New report: Why climate change impacts women differently than men
A new report released at the Bonn Climate Change Conference this week explains why women often experience the impacts of climate change differently than men, while highlighting the critical role women play in responding to climate change.
The report was prepared by UN Climate Change and synthesized information submitted by Parties, organizations and the research community. It was presented to conference delegates to remind them that while climate change affects everyone, it does not affect everyone equally. “Climate impacts, especially extreme weather events, are affecting the roles of women and men around the world, particularly in rural areas,” said Fleur Newman, Gender Team Lead at UN Climate Change.
In some African countries, for example, many men are migrating from rural to urban areas to find employment, a trend driven by extreme weather events, leaving women behind in charge of land and the household but not necessarily with the respective legal rights or social authority to do so.
The increase in gender-based violence following climate-induced disaster was mentioned across the submissions. According to the submission of the Geneva Centre for Security Sector Governance, gender-based violence is prevalent in areas of conflict that are also more at risk of experiencing extreme weather events. For example, women and girls in Colombia, Mali and Yemen are particularly at risk of experiencing gender-based violence owing to the combination of climate change impacts, environmental degradation and conflict.
Child marriage, which is considered an act of gender-based violence, has been observed in various communities as a means of coping in the event of disaster, according to the submissions. In Bangladesh, Ethiopia and Kenya, for example, child marriage is a way to secure funds or assets and recover losses experienced due to climate-related disasters, such as drought, repeated flooding and more intense storms.
All submissions noted that extreme weather events due to climate change disproportionately affect women and girls and their ability to perform their everyday tasks, which partly explains why some girls are forced to drop out of school. The tasks of collecting firewood and water in some countries, which traditionally fall to women and girls, are heavily affected by adverse climate change impacts, which force the women and girls to travel further from their homes to complete the tasks and provide for their families. In turn, the longer journeys increase their exposure to gender-based violence outside the home.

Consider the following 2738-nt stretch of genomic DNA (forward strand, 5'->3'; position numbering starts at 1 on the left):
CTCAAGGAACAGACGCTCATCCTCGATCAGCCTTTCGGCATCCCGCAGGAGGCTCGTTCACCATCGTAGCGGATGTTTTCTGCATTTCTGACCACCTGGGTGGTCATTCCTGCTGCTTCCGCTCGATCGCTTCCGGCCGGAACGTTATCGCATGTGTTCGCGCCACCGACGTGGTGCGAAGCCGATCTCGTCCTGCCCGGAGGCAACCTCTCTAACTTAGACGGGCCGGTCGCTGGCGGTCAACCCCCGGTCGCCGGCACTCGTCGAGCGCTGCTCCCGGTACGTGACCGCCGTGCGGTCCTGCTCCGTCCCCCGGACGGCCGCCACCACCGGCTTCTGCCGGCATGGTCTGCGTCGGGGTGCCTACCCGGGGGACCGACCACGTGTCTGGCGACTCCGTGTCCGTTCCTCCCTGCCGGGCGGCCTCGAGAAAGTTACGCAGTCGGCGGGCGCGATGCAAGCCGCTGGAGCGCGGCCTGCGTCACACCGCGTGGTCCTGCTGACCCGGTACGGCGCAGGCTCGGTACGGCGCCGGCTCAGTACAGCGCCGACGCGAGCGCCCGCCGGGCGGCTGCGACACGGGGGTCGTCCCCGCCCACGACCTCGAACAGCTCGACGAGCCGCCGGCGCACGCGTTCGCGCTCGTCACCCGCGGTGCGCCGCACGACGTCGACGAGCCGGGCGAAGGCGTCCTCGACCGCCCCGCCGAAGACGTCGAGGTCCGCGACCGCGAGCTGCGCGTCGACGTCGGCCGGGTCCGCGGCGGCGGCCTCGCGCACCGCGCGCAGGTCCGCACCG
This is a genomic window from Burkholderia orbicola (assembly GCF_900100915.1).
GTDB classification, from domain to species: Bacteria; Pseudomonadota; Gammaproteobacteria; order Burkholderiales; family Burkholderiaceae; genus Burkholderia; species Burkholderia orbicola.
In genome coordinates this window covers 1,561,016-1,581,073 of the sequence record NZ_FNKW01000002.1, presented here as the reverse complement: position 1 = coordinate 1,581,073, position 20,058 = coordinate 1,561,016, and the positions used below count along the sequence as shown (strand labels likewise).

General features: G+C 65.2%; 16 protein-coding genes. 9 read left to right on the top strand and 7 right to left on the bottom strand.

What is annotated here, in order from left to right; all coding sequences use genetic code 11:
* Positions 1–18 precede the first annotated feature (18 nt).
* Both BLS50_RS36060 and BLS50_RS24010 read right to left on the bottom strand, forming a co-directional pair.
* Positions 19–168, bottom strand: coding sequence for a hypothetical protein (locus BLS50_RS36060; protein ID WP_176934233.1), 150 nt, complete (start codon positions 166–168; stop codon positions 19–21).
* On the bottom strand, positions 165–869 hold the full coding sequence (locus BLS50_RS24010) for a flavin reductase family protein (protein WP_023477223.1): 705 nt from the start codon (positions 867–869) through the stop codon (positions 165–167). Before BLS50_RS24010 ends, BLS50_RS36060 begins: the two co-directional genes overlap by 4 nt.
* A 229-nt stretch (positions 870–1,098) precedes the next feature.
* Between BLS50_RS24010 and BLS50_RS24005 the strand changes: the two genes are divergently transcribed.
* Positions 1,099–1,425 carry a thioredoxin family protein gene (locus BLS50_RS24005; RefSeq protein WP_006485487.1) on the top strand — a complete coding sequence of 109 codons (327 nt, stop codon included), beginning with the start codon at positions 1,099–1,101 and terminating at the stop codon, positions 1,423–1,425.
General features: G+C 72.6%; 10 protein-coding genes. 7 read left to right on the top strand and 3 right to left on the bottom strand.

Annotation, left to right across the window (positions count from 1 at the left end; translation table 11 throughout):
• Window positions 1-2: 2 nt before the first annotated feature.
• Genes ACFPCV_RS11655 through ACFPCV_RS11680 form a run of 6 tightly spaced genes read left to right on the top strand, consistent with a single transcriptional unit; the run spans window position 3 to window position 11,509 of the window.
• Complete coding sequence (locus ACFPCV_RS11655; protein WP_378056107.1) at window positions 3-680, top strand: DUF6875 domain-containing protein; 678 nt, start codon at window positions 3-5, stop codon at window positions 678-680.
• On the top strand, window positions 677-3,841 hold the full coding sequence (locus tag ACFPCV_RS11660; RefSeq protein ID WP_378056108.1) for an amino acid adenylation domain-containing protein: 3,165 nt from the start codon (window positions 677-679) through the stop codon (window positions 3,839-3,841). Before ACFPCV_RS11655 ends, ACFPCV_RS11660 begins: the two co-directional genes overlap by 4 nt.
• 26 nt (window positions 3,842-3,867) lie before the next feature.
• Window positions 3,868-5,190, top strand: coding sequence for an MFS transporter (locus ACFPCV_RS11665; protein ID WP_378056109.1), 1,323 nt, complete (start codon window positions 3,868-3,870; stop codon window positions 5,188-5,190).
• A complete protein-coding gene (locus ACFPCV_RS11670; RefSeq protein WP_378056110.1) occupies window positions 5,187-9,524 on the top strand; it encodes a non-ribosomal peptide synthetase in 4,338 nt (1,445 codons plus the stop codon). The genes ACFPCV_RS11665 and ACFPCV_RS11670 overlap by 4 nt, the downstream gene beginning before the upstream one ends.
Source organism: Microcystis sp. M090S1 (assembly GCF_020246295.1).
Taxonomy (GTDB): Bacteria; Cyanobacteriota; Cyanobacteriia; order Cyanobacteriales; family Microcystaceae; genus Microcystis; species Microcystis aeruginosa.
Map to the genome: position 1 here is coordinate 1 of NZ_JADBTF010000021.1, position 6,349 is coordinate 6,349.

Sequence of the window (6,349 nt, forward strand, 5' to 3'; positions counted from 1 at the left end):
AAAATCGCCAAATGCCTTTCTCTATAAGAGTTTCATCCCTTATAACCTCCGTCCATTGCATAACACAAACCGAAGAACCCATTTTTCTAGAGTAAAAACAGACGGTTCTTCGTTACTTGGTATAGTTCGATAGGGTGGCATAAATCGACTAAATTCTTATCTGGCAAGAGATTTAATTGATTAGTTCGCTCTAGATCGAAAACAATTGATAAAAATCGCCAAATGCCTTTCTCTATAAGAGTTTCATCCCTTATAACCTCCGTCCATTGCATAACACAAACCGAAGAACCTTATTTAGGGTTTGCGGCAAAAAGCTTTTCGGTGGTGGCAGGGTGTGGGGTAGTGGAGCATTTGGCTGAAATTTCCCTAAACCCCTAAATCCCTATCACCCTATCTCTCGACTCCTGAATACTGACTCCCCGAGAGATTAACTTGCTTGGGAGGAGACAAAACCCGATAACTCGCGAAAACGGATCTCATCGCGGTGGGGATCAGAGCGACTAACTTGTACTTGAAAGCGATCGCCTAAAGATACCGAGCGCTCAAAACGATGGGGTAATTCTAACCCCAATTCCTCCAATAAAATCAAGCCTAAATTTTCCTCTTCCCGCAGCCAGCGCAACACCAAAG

“The world simply cannot reach the central goals of the Paris Agreement to limit global average temperature rise to 1.5 degrees Celsius unless all of humanity is involved in addressing climate change,” said Newman. “While it is concerning to see backsliding on recent gains in gender equality due to the COVID 19 pandemic, there are positive signs that climate policy is increasingly creating opportunities for women and girls to make invaluable contributions to, and benefit from, climate action.”
The report highlighted how women are agents of change. When they have equal access to decision-making opportunities, they take more sustainable decisions for example, improved school attendance rates for their children, increased food security, greener mobility patterns and reduced energy demand.
In addition, adapting to climate change can result in opportunities for women to access more resources and participate in decision-making due to shifting gender norms, which is why taking a gender-responsive approach to developing climate policy is crucial. Furthermore, it has been shown that inclusive governance, promoted by international bodies and national governments, can result in long-lasting and effective climate-resilient policies that lead to improved social equity in general, and gender equality specifically, through integration of more women and marginalized groups into decision-making.
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